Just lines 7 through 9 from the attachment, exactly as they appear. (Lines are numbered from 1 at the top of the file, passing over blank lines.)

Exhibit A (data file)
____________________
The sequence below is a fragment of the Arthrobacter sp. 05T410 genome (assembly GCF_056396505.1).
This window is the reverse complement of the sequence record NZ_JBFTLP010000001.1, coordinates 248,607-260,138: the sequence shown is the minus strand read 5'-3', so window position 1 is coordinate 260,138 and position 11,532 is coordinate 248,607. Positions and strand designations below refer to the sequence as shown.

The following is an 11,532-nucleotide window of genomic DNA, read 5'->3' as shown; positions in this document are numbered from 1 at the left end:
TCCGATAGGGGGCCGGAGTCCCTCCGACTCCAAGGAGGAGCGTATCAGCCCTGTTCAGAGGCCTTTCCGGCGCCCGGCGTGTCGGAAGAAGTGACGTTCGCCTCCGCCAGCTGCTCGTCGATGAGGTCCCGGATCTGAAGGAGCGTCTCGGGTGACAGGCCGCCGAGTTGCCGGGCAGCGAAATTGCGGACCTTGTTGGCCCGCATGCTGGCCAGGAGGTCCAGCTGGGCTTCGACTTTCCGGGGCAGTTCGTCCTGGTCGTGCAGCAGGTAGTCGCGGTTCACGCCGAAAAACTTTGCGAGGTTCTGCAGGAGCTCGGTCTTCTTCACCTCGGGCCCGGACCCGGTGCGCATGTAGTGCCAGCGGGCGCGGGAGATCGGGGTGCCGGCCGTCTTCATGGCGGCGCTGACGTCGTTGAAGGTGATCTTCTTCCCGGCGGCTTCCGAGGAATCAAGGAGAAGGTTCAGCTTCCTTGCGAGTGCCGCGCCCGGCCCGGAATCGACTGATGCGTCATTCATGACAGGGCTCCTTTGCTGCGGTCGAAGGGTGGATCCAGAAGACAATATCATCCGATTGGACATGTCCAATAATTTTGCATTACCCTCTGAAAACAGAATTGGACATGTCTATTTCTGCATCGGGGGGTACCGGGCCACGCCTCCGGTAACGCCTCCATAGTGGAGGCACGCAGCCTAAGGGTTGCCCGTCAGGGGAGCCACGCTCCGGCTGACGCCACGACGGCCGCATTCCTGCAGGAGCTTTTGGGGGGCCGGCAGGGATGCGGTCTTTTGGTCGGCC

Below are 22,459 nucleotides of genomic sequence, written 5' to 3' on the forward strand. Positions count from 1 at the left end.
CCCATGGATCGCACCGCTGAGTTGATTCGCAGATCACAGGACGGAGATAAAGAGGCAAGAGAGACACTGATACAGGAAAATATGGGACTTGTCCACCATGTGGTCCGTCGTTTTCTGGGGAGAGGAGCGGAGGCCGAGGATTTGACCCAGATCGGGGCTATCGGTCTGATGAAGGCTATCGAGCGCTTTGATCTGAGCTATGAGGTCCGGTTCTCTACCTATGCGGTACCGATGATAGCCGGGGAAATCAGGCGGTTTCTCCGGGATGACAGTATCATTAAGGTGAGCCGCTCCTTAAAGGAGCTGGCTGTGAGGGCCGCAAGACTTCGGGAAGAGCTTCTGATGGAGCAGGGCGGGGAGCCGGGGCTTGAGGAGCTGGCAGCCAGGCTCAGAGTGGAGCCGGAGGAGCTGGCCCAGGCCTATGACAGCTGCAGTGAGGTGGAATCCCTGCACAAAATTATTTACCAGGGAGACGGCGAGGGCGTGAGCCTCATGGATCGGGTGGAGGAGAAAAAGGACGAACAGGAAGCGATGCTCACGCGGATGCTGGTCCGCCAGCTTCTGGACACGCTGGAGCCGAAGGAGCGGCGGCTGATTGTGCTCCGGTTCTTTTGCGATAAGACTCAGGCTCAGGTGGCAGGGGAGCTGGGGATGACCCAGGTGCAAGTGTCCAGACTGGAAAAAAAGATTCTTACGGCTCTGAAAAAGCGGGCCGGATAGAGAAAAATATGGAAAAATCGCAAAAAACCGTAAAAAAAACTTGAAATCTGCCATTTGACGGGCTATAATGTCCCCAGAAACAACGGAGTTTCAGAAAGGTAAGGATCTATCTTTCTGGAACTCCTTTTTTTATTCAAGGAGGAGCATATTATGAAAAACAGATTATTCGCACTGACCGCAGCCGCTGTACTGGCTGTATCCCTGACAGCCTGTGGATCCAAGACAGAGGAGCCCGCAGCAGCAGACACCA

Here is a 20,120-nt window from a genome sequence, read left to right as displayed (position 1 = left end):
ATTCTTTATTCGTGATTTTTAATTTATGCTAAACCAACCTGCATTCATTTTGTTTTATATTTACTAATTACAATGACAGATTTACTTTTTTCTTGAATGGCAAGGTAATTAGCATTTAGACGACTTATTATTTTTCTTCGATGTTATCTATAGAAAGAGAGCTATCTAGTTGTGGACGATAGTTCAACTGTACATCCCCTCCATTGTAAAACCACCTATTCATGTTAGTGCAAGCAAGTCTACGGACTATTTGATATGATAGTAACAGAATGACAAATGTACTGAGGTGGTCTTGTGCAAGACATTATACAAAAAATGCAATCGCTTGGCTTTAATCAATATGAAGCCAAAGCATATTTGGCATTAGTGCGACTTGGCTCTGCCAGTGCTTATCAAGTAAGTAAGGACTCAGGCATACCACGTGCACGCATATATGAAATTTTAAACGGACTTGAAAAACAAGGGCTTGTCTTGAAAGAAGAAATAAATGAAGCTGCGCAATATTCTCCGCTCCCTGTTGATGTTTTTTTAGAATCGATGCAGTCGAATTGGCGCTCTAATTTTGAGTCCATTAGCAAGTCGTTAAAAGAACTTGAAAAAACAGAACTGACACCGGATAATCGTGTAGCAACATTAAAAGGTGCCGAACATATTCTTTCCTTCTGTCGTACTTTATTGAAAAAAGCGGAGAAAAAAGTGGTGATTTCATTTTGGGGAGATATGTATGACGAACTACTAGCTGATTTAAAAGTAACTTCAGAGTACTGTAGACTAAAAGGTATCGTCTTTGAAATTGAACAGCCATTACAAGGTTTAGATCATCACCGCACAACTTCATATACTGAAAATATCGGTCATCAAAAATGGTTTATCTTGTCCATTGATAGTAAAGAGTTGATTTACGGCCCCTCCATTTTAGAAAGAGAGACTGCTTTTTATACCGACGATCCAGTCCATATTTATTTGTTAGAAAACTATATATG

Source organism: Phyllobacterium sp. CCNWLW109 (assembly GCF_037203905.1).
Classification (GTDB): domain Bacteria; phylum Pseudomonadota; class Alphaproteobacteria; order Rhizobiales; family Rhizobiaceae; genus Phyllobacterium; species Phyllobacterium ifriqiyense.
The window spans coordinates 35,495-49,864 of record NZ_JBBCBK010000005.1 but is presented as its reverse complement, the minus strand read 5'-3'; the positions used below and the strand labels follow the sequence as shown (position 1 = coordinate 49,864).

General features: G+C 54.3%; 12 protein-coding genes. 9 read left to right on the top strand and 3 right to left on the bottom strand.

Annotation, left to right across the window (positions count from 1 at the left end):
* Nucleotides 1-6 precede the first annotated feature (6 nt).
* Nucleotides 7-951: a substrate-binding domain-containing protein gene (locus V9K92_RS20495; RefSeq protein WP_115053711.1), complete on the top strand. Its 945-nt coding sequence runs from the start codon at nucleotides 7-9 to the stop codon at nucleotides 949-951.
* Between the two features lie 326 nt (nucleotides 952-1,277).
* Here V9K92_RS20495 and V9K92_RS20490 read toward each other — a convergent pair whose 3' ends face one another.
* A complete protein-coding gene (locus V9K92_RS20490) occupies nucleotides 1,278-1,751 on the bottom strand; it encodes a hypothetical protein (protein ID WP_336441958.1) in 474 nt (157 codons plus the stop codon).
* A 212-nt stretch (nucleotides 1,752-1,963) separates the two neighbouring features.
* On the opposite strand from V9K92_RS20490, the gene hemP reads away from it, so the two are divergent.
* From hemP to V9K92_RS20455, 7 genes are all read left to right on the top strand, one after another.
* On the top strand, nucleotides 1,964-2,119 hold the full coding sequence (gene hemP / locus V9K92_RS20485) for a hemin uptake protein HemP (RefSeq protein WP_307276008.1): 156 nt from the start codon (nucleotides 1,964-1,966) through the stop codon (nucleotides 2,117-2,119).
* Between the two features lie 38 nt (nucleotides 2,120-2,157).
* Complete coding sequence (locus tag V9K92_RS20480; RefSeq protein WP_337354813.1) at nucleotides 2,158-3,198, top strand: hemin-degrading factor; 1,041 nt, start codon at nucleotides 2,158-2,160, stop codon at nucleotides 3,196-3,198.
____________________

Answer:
Here is a 20,120-nt window from a genome sequence, read left to right as displayed (position 1 = left end):
ATTCTTTATTCGTGATTTTTAATTTATGCTAAACCAACCTGCATTCATTTTGTTTTATATTTACTAATTACAATGACAGATTTACTTTTTTCTTGAATGGCAAGGTAATTAGCATTTAGACGACTTATTATTTTTCTTCGATGTTATCTATAGAAAGAGAGCTATCTAGTTGTGGACGATAGTTCAACTGTACATCCCCTCCATTGTAAAACCACCTATTCATGTTAGTGCAAGCAAGTCTACGGACTATTTGATATGATAGTAACAGAATGACAAATGTACTGAGGTGGTCTTGTGCAAGACATTATACAAAAAATGCAATCGCTTGGCTTTAATCAATATGAAGCCAAAGCATATTTGGCATTAGTGCGACTTGGCTCTGCCAGTGCTTATCAAGTAAGTAAGGACTCAGGCATACCACGTGCACGCATATATGAAATTTTAAACGGACTTGAAAAACAAGGGCTTGTCTTGAAAGAAGAAATAAATGAAGCTGCGCAATATTCTCCGCTCCCTGTTGATGTTTTTTTAGAATCGATGCAGTCGAATTGGCGCTCTAATTTTGAGTCCATTAGCAAGTCGTTAAAAGAACTTGAAAAAACAGAACTGACACCGGATAATCGTGTAGCAACATTAAAAGGTGCCGAACATATTCTTTCCTTCTGTCGTACTTTATTGAAAAAAGCGGAGAAAAAAGTGGTGATTTCATTTTGGGGAGATATGTATGACGAACTACTAGCTGATTTAAAAGTAACTTCAGAGTACTGTAGACTAAAAGGTATCGTCTTTGAAATTGAACAGCCATTACAAGGTTTAGATCATCACCGCACAACTTCATATACTGAAAATATCGGTCATCAAAAATGGTTTATCTTGTCCATTGATAGTAAAGAGTTGATTTACGGCCCCTCCATTTTAGAAAGAGAGACTGCTTTTTATACCGACGATCCAGTCCATATTTATTTGTTAGAAAACTATATATG

Source organism: Phyllobacterium sp. CCNWLW109 (assembly GCF_037203905.1).